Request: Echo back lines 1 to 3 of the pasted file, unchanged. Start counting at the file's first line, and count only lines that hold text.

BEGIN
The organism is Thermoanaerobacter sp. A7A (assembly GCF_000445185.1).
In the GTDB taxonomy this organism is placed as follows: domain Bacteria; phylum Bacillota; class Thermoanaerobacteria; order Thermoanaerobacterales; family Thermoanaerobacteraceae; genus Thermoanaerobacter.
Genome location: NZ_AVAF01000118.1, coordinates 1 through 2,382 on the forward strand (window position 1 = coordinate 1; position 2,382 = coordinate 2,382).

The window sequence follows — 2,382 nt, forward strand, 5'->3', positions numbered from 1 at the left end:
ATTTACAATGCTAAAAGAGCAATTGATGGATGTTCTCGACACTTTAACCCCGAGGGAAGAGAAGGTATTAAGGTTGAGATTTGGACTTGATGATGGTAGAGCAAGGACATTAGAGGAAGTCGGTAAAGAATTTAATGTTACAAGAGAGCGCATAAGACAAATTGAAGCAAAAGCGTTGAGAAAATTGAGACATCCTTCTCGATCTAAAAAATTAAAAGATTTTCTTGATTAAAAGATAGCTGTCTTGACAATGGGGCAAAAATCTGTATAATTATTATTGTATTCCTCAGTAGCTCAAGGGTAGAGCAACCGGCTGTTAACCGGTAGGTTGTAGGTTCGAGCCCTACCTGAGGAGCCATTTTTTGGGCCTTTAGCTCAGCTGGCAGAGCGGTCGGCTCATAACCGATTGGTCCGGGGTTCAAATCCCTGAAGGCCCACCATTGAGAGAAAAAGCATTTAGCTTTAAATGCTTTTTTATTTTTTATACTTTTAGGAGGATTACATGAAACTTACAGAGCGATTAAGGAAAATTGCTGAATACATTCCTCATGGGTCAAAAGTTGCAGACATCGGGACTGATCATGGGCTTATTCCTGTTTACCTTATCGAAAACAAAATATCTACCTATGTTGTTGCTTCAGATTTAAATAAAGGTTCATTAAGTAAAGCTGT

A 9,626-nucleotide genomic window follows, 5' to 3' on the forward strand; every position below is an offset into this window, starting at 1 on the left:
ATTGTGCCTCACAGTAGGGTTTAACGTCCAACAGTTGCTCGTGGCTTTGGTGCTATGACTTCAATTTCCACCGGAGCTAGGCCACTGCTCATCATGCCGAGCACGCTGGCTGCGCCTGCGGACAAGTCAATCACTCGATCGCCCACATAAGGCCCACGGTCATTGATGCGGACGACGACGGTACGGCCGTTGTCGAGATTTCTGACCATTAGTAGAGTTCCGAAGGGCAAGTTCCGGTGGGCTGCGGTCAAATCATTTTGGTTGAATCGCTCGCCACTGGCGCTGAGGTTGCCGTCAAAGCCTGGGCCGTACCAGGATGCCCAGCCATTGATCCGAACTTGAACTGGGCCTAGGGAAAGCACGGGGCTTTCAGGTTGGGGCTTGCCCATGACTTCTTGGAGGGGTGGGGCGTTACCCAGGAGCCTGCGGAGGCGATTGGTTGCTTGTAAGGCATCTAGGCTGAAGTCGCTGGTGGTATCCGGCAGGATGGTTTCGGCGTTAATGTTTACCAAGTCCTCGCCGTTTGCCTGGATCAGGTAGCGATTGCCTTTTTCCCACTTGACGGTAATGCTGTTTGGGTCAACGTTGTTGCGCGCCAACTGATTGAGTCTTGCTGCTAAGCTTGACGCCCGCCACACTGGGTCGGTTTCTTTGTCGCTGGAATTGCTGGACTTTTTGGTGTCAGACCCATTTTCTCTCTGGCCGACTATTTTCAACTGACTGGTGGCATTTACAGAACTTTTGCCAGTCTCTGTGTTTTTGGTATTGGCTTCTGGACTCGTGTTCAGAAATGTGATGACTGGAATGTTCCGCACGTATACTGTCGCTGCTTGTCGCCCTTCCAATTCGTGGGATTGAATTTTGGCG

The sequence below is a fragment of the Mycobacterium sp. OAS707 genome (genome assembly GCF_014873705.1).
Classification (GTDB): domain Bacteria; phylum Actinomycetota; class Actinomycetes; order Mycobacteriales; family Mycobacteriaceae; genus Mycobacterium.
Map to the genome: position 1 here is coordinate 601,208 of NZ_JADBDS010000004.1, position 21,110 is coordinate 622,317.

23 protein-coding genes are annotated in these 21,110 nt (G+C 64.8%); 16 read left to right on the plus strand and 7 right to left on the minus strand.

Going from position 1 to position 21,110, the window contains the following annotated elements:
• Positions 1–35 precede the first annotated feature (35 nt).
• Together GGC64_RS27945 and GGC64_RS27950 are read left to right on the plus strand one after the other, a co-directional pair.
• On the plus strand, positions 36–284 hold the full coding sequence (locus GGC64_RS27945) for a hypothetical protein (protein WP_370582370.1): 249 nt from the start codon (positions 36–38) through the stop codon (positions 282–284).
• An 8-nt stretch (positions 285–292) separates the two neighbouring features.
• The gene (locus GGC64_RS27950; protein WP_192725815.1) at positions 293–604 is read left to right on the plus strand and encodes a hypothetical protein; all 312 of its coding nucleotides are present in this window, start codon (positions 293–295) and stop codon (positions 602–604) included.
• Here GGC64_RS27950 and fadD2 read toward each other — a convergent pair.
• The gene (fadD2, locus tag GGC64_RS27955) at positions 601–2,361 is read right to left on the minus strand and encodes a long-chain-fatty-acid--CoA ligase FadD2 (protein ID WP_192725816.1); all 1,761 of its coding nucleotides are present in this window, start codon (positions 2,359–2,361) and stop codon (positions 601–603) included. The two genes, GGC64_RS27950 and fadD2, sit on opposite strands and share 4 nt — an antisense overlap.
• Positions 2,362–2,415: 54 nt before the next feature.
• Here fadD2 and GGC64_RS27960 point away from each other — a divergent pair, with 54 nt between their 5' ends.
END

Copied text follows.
The organism is Thermoanaerobacter sp. A7A (assembly GCF_000445185.1).
In the GTDB taxonomy this organism is placed as follows: domain Bacteria; phylum Bacillota; class Thermoanaerobacteria; order Thermoanaerobacterales; family Thermoanaerobacteraceae; genus Thermoanaerobacter.
Genome location: NZ_AVAF01000118.1, coordinates 1 through 2,382 on the forward strand (window position 1 = coordinate 1; position 2,382 = coordinate 2,382).